I know Tim Burton has been accused lately of repeating the same cycle: Danny Elfman’s wild ensemble themes, Johnny Depp playing obscure characters, Burton’s own goth-punk visuals, and so on.  I’ve never claimed to be the biggest follower of Burton’s work, but when he gets his mits on a chunk of material that has been important to me since childhood, I start to pay attention.

It took me awhile to get out to see Burton’s re-imagining of Alice in Wonderland, based of course on Lewis Carroll’s works of children’s literature, Alice’s Adventures in Wonderland and Through The Looking Glass.  Thankfully, the Crossgates Mall has more theater rooms than they know what to do with, so I was able to snag a single ticket at the last possible second and grab a seat as the previews were starting.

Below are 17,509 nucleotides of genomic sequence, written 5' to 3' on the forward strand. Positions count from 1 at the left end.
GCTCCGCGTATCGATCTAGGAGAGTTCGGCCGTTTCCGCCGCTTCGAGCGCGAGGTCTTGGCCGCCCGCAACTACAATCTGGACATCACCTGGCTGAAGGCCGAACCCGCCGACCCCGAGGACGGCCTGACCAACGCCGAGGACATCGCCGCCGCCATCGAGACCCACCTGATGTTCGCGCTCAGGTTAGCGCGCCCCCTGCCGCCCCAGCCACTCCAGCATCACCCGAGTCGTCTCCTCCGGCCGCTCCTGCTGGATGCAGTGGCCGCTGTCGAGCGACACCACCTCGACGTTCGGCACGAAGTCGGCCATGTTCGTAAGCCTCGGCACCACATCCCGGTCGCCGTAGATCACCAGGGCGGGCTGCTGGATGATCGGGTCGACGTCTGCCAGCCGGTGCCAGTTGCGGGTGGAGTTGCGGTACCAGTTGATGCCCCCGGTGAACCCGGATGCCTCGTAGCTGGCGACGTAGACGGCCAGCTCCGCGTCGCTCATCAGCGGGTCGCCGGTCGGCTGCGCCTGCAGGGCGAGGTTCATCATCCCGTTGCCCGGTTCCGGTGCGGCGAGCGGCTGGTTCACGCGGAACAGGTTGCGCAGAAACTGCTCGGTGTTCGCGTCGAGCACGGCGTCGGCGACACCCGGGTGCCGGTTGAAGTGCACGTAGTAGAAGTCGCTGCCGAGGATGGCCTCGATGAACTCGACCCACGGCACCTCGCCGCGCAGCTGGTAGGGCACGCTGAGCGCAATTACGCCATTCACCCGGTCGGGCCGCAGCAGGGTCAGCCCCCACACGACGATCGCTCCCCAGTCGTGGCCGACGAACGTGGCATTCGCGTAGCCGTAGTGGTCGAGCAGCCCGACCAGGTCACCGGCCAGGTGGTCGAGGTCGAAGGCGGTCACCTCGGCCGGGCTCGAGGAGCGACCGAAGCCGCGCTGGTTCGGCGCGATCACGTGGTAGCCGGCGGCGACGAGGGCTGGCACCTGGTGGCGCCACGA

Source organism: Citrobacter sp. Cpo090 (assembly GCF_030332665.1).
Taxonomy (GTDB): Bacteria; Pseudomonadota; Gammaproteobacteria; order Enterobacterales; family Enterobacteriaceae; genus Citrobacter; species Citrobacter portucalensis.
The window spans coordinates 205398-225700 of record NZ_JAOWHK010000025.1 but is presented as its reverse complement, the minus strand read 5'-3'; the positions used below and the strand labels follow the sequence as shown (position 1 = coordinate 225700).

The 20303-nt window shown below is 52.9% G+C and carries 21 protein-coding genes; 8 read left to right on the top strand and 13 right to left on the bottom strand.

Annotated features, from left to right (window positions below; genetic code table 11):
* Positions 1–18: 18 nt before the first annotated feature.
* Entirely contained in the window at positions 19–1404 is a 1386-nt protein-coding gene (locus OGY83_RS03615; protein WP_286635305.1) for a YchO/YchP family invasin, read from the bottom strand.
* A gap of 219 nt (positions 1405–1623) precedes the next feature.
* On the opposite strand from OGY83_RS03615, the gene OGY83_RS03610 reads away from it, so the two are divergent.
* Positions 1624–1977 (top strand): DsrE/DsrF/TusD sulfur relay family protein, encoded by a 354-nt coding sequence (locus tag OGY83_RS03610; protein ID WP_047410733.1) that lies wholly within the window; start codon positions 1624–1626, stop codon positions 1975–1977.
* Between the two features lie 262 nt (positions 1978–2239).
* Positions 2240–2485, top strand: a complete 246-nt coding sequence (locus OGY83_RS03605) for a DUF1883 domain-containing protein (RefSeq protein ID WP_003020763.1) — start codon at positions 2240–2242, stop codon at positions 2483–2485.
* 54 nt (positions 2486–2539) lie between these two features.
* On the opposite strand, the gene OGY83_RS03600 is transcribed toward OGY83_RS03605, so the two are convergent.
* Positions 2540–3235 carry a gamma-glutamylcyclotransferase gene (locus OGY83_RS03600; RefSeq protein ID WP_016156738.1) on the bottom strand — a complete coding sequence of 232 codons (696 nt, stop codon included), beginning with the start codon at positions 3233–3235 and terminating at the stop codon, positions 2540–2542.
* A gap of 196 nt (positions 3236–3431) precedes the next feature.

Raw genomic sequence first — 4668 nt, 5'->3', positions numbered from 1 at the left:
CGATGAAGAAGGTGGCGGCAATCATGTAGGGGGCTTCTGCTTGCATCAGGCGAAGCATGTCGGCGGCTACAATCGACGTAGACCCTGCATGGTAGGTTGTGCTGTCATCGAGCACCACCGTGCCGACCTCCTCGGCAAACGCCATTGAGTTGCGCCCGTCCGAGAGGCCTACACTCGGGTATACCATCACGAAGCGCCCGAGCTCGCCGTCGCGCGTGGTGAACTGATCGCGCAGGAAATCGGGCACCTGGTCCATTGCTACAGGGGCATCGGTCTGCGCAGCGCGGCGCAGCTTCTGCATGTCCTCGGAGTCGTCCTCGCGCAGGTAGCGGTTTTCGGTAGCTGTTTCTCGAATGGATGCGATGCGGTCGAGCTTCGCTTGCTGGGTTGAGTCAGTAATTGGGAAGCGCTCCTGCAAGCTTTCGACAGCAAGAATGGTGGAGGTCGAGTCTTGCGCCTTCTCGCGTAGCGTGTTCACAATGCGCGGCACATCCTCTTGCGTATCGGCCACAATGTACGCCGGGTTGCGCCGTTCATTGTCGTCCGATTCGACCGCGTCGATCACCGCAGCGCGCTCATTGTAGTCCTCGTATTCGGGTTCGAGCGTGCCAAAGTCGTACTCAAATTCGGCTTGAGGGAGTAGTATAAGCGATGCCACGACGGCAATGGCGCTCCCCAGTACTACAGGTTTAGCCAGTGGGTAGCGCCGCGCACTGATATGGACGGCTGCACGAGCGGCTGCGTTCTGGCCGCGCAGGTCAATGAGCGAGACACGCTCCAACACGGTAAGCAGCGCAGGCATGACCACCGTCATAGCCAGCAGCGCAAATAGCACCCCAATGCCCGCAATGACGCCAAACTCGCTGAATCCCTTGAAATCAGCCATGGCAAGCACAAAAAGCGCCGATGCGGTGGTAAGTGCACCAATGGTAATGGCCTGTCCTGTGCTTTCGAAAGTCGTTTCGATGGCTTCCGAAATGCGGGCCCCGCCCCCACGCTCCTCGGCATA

First off, the source material.  This film is a re-imagining, as previously mentioned, so it doesn’t follow the story of the two novels exactly.  We begin during Alice’s younger days when she’s traveling to “Underland” (Wonderland) in her dreams, and we quickly cut to her late teens and the day on which she is to be engaged to a homely, stuck-up English gentleman (Leo Bill).  She’s a rebellious, non-corset-wearing girl who has different ideas about how the whole arranged marriage thing should work, and we can see from the start that it’s not going to work out so well.  As the story we know goes, she sees the White Rabbit and falls down the rabbit-hole, returning to Wonderland and forgetting her childhood visit.  This decision gives the filmmakers more breathing space with the story (which usually turns out for the worst; see Peter Jackson’s butchering of The Lord of the Rings, another piece of literature that means the world to me), but in this case, it’s handled relatively well.